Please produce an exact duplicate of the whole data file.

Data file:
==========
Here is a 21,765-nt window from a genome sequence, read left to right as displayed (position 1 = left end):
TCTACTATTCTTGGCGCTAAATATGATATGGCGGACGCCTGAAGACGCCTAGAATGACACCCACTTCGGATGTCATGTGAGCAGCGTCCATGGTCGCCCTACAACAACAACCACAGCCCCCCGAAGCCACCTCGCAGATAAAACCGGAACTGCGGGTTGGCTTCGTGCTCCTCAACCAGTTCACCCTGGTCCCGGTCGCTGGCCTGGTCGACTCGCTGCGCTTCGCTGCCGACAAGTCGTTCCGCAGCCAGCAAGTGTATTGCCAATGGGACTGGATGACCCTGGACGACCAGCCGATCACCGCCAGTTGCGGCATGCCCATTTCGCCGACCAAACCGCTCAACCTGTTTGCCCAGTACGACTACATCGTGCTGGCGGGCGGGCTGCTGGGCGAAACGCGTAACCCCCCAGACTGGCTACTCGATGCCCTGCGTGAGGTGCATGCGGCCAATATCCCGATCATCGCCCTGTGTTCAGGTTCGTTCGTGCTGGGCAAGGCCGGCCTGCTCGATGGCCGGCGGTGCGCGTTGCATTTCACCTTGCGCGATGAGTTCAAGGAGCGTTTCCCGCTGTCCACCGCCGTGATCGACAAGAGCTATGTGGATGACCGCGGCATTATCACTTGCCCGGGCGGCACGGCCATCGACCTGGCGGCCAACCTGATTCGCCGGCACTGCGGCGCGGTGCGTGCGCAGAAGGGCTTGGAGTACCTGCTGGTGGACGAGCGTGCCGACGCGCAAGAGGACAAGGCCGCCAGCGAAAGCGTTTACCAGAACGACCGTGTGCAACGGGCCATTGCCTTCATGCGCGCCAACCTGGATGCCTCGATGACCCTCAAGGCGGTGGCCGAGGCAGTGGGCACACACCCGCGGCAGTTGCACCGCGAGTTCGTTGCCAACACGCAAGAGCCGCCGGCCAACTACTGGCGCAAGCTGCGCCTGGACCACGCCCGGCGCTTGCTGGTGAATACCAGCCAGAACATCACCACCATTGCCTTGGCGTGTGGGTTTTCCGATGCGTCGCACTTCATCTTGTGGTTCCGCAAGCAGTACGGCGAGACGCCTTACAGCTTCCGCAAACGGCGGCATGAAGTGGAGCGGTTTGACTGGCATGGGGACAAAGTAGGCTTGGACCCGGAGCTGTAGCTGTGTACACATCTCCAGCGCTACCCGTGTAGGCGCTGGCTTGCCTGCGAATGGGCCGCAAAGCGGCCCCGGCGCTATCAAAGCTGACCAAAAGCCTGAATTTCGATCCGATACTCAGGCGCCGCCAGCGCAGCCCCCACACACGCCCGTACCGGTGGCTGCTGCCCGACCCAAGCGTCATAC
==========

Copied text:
Here is a 21,765-nt window from a genome sequence, read left to right as displayed (position 1 = left end):
TCTACTATTCTTGGCGCTAAATATGATATGGCGGACGCCTGAAGACGCCTAGAATGACACCCACTTCGGATGTCATGTGAGCAGCGTCCATGGTCGCCCTACAACAACAACCACAGCCCCCCGAAGCCACCTCGCAGATAAAACCGGAACTGCGGGTTGGCTTCGTGCTCCTCAACCAGTTCACCCTGGTCCCGGTCGCTGGCCTGGTCGACTCGCTGCGCTTCGCTGCCGACAAGTCGTTCCGCAGCCAGCAAGTGTATTGCCAATGGGACTGGATGACCCTGGACGACCAGCCGATCACCGCCAGTTGCGGCATGCCCATTTCGCCGACCAAACCGCTCAACCTGTTTGCCCAGTACGACTACATCGTGCTGGCGGGCGGGCTGCTGGGCGAAACGCGTAACCCCCCAGACTGGCTACTCGATGCCCTGCGTGAGGTGCATGCGGCCAATATCCCGATCATCGCCCTGTGTTCAGGTTCGTTCGTGCTGGGCAAGGCCGGCCTGCTCGATGGCCGGCGGTGCGCGTTGCATTTCACCTTGCGCGATGAGTTCAAGGAGCGTTTCCCGCTGTCCACCGCCGTGATCGACAAGAGCTATGTGGATGACCGCGGCATTATCACTTGCCCGGGCGGCACGGCCATCGACCTGGCGGCCAACCTGATTCGCCGGCACTGCGGCGCGGTGCGTGCGCAGAAGGGCTTGGAGTACCTGCTGGTGGACGAGCGTGCCGACGCGCAAGAGGACAAGGCCGCCAGCGAAAGCGTTTACCAGAACGACCGTGTGCAACGGGCCATTGCCTTCATGCGCGCCAACCTGGATGCCTCGATGACCCTCAAGGCGGTGGCCGAGGCAGTGGGCACACACCCGCGGCAGTTGCACCGCGAGTTCGTTGCCAACACGCAAGAGCCGCCGGCCAACTACTGGCGCAAGCTGCGCCTGGACCACGCCCGGCGCTTGCTGGTGAATACCAGCCAGAACATCACCACCATTGCCTTGGCGTGTGGGTTTTCCGATGCGTCGCACTTCATCTTGTGGTTCCGCAAGCAGTACGGCGAGACGCCTTACAGCTTCCGCAAACGGCGGCATGAAGTGGAGCGGTTTGACTGGCATGGGGACAAAGTAGGCTTGGACCCGGAGCTGTAGCTGTGTACACATCTCCAGCGCTACCCGTGTAGGCGCTGGCTTGCCTGCGAATGGGCCGCAAAGCGGCCCCGGCGCTATCAAAGCTGACCAAAAGCCTGAATTTCGATCCGATACTCAGGCGCCGCCAGCGCAGCCCCCACACACGCCCGTACCGGTGGCTGCTGCCCGACCCAAGCGTCATAC